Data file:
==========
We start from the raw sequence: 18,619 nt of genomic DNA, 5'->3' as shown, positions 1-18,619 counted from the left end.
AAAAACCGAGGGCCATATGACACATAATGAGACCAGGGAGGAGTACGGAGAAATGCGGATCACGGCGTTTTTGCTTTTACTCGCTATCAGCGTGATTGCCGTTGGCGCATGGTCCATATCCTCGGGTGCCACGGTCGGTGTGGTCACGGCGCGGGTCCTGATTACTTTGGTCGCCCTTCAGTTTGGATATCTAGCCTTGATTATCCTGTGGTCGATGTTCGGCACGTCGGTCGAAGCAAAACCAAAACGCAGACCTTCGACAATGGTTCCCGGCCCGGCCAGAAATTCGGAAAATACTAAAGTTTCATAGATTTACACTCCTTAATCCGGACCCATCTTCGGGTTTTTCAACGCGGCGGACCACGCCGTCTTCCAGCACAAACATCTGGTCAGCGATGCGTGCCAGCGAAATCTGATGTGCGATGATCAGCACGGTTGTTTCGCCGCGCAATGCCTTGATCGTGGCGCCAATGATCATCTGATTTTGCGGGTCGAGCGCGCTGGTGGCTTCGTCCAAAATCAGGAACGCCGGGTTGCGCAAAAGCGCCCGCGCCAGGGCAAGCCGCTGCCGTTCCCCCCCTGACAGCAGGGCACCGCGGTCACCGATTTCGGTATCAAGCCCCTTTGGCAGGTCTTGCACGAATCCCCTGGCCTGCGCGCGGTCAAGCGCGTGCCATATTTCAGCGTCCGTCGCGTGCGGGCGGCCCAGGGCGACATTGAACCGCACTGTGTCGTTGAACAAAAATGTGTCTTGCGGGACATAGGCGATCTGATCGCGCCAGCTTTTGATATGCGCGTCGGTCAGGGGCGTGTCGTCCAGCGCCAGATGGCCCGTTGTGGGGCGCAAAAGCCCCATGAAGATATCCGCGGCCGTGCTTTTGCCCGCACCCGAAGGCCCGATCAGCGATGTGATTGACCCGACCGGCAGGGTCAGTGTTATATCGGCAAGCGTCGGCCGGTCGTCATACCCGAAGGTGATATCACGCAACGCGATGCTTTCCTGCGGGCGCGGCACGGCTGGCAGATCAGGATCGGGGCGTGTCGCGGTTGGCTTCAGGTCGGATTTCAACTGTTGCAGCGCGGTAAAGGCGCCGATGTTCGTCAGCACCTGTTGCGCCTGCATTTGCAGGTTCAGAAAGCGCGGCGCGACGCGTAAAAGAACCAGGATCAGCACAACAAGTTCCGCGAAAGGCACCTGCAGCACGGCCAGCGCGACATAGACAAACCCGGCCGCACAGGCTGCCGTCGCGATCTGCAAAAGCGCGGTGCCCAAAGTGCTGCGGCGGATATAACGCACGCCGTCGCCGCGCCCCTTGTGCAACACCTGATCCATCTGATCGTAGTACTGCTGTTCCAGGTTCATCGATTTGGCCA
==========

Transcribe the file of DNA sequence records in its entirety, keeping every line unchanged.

We start from the raw sequence: 18,619 nt of genomic DNA, 5'->3' as shown, positions 1-18,619 counted from the left end.
AAAAACCGAGGGCCATATGACACATAATGAGACCAGGGAGGAGTACGGAGAAATGCGGATCACGGCGTTTTTGCTTTTACTCGCTATCAGCGTGATTGCCGTTGGCGCATGGTCCATATCCTCGGGTGCCACGGTCGGTGTGGTCACGGCGCGGGTCCTGATTACTTTGGTCGCCCTTCAGTTTGGATATCTAGCCTTGATTATCCTGTGGTCGATGTTCGGCACGTCGGTCGAAGCAAAACCAAAACGCAGACCTTCGACAATGGTTCCCGGCCCGGCCAGAAATTCGGAAAATACTAAAGTTTCATAGATTTACACTCCTTAATCCGGACCCATCTTCGGGTTTTTCAACGCGGCGGACCACGCCGTCTTCCAGCACAAACATCTGGTCAGCGATGCGTGCCAGCGAAATCTGATGTGCGATGATCAGCACGGTTGTTTCGCCGCGCAATGCCTTGATCGTGGCGCCAATGATCATCTGATTTTGCGGGTCGAGCGCGCTGGTGGCTTCGTCCAAAATCAGGAACGCCGGGTTGCGCAAAAGCGCCCGCGCCAGGGCAAGCCGCTGCCGTTCCCCCCCTGACAGCAGGGCACCGCGGTCACCGATTTCGGTATCAAGCCCCTTTGGCAGGTCTTGCACGAATCCCCTGGCCTGCGCGCGGTCAAGCGCGTGCCATATTTCAGCGTCCGTCGCGTGCGGGCGGCCCAGGGCGACATTGAACCGCACTGTGTCGTTGAACAAAAATGTGTCTTGCGGGACATAGGCGATCTGATCGCGCCAGCTTTTGATATGCGCGTCGGTCAGGGGCGTGTCGTCCAGCGCCAGATGGCCCGTTGTGGGGCGCAAAAGCCCCATGAAGATATCCGCGGCCGTGCTTTTGCCCGCACCCGAAGGCCCGATCAGCGATGTGATTGACCCGACCGGCAGGGTCAGTGTTATATCGGCAAGCGTCGGCCGGTCGTCATACCCGAAGGTGATATCACGCAACGCGATGCTTTCCTGCGGGCGCGGCACGGCTGGCAGATCAGGATCGGGGCGTGTCGCGGTTGGCTTCAGGTCGGATTTCAACTGTTGCAGCGCGGTAAAGGCGCCGATGTTCGTCAGCACCTGTTGCGCCTGCATTTGCAGGTTCAGAAAGCGCGGCGCGACGCGTAAAAGAACCAGGATCAGCACAACAAGTTCCGCGAAAGGCACCTGCAGCACGGCCAGCGCGACATAGACAAACCCGGCCGCACAGGCTGCCGTCGCGATCTGCAAAAGCGCGGTGCCCAAAGTGCTGCGGCGGATATAACGCACGCCGTCGCCGCGCCCCTTGTGCAACACCTGATCCATCTGATCGTAGTACTGCTGTTCCAGGTTCATCGATTTGGCCA